I cook for a lot of reasons; sustenance of course, stress reduction at the end of a trying day, to share a meal with friends, but also for the sheer challenge of re-creating a great restaurant meal using previously untried ingredients or techniques.
I don’t remember my first taste of Greek food. It might have been the little restaurant on the corner in my old neighborhood, Byzantion, or a sample at one of the hundreds of food related trade shows I have attended. The use of many of my favorite ingredients and flavors, draw me to these recipes frequently. Oregano, lemon, olive oil, feta, mint, all at their peak of freshness…what’s not to love! My dishes are based on traditional recipes mostly found in the fabulous “bible of authentic Greek cooking” Vefa’s Kitchen. I add and subtract ingredients based on what needs to be cooked from the garden, the pantry or the fridge. The abundance of spinach and kale from the garden are the inspiration for the Spanakopita, which is typically made with only spinach.
1-2 large bunches kale, stems removed and sliced into bite size pieces
1-2 large bunches baby spinach, washed well, drained, tough stems removed
(The “greens for sauté” mix from Trader Joe’s is awesome for this, if you don’t have a garden. You will need two bags)
12-14 large green onions, thinly sliced – both whites and tops
1/2 cup coarsely chopped parsley
8-24 ounces of feta cheese, coarsely chopped (Mt. Viko’s is my preferred feta)
1-2 teaspoons minced, fresh dill
salt and pepper to taste (remember the feta is a little salty by nature)
1 package phyllo dough, brought to room temperature
olive oil for sautéing and coating the pan
olive oil spray for assembly
9 x 13 baking dish
Sauté the kale in batches, in a large skillet coated with olive oil over medium heat. You do not need to cook through, just soften it. Remove the kale to a colander.
Next sauté the spinach, again it does not need to cook all the way through, remove to the colander. Now sauté the green onion and parsley for 1 -2 minutes. Add the greens back to the pan and continue to cook over low heat about 10 more minutes. Place all greens in a bowl and cool. You want to make sure this is cool enough to not cook the eggs that you will add in the next step. You can chill this overnight in the fridge.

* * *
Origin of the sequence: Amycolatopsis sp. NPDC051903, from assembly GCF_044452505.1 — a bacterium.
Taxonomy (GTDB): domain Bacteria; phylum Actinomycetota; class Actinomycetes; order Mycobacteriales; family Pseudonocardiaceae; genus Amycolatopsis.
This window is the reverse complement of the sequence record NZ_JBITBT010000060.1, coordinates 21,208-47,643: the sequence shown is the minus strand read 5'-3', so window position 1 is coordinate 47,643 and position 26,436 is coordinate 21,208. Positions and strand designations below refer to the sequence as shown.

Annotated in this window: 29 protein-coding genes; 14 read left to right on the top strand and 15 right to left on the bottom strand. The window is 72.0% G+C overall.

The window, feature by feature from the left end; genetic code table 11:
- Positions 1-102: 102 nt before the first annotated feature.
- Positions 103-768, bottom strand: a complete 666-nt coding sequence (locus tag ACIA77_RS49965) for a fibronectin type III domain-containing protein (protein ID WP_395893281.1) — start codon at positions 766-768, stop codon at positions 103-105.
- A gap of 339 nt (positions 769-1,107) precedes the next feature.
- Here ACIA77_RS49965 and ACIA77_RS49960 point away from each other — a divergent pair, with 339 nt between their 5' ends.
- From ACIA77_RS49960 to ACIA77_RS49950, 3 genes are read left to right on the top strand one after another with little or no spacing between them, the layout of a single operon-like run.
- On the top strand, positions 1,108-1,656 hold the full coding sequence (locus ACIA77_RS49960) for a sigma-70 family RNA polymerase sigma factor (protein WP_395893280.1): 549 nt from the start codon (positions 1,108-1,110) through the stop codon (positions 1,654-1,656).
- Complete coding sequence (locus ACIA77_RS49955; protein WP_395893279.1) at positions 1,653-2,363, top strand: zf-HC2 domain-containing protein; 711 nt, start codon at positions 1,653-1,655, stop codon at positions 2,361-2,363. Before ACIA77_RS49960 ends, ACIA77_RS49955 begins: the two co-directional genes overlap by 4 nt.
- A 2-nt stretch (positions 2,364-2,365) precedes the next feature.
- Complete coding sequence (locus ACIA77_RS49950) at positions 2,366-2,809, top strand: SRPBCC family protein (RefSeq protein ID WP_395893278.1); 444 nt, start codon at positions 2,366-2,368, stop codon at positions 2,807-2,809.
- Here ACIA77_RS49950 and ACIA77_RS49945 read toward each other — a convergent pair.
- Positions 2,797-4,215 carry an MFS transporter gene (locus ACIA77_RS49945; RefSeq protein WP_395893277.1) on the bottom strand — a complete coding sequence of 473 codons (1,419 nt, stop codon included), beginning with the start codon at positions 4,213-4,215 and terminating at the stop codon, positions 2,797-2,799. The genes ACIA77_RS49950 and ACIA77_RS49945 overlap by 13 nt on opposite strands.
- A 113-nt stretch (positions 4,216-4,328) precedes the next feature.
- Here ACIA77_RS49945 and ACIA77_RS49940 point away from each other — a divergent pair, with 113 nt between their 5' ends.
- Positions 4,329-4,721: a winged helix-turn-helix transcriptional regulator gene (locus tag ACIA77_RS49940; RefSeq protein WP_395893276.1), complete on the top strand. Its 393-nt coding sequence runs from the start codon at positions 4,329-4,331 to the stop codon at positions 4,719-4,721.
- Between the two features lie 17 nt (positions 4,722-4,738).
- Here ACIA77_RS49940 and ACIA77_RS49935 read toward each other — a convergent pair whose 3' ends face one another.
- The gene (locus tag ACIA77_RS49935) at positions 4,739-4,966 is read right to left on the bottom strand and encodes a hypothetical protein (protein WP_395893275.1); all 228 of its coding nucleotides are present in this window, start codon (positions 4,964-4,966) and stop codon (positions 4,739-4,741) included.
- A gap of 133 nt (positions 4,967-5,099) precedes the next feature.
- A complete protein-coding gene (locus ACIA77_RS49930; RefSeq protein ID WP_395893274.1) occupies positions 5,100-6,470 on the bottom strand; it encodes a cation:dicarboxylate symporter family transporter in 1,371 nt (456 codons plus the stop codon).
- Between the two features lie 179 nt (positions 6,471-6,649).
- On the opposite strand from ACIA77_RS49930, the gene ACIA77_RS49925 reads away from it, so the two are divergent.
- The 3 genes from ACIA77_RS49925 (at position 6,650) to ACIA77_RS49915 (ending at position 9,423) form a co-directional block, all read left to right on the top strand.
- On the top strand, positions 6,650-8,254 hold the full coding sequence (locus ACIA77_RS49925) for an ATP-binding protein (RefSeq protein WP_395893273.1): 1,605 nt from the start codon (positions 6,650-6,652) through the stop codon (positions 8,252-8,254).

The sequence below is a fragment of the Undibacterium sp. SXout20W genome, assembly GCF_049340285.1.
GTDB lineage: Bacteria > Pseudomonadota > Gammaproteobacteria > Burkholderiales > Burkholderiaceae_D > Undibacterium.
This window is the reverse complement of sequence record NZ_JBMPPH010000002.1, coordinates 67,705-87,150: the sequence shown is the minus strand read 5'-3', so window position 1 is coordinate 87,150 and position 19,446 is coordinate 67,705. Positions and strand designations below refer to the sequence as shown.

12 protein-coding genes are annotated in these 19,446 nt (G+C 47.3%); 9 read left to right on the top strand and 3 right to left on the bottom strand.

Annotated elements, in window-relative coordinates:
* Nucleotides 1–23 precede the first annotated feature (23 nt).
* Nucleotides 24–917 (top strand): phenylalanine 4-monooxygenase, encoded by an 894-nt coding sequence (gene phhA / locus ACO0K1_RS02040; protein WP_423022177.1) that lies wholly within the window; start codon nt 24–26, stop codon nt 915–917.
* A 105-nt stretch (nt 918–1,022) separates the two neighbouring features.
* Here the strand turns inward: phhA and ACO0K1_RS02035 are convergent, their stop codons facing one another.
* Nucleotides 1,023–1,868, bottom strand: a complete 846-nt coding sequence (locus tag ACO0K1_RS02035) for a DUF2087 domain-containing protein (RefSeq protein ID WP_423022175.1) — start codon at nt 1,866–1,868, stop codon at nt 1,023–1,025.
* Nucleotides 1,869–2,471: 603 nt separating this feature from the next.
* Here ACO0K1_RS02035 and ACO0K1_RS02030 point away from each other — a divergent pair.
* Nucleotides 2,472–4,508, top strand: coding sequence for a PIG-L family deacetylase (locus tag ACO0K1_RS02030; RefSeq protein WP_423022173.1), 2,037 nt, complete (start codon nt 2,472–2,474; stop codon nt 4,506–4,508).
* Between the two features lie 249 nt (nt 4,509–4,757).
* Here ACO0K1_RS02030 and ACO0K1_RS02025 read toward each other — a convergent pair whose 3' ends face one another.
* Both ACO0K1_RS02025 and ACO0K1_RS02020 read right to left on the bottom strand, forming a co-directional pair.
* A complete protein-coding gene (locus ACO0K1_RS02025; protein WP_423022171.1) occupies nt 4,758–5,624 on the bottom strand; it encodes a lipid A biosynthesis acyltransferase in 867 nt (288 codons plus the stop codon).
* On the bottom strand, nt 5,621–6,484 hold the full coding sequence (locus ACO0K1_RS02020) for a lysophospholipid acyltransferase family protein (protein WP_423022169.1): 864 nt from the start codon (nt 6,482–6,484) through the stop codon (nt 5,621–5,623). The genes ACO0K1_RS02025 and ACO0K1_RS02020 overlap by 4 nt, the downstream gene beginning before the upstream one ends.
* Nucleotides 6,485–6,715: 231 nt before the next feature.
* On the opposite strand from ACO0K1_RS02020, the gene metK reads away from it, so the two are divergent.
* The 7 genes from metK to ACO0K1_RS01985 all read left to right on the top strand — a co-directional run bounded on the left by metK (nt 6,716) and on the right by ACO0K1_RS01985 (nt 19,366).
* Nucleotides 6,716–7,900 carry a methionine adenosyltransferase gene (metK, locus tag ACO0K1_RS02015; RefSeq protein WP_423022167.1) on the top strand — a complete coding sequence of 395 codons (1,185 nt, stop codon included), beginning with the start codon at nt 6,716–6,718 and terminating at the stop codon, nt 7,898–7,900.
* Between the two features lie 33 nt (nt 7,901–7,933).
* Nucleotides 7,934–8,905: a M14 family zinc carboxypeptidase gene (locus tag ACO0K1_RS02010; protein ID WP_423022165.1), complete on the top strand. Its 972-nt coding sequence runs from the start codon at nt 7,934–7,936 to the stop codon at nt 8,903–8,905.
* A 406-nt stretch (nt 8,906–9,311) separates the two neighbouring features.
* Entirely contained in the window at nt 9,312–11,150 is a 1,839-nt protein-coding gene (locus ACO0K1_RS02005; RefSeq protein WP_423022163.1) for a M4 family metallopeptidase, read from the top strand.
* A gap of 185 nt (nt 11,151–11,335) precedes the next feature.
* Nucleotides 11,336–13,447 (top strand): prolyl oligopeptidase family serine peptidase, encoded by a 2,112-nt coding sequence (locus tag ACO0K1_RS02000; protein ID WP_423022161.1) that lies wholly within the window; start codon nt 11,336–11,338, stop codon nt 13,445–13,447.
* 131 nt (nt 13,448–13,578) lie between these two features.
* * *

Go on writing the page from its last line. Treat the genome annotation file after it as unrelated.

Add 2/3 of the feta to the greens. Break the 3 eggs into a separate bowl whisk thoroughly. Add the eggs to the greens and cheese mixture. Season with salt and pepper. Mix well. Because the water content varies in greens and affects the total volume here, you will need to determine if you need one more egg and a little more cheese. You want everything evenly distributed and well coated.
This is where is gets pretty non-traditional….Did you notice I have not told you to melt any butter, in spite of working with phyllo dough? Unless I am making something sweet with phyllo, I use olive oil spray. Both for the ease in application and to cut the calories a bit.
Coat the bottom of the baking dish evenly with olive oil. Unroll the phyllo. Layer single sheets into the baking dish as shown. Spray between each layer with olive oil. I used about 8 sheets in total to line the pan. Pour the filling into the dough lined baking dish. Gently pull the sides and ends in over the filling. Remember to spray oil between the layers of dough. To pretty it up a bit, I added one more sheet over the top of the pan, folded in half and sprayed with oil in between. (I have made this recipe into little “triangle pillows” for appetizers, as well as individual servings in muffin cups. Experiment, have fun, make it your own!)
Preheat the oven to 375′ and bake 45-50 minutes until lightly browned and internal temperature reaches 170′. Let rest at least 15 minutes before cutting into squares for serving. This is wonderful both hot and at room temperature.
Laura’s Greek Inspired Salad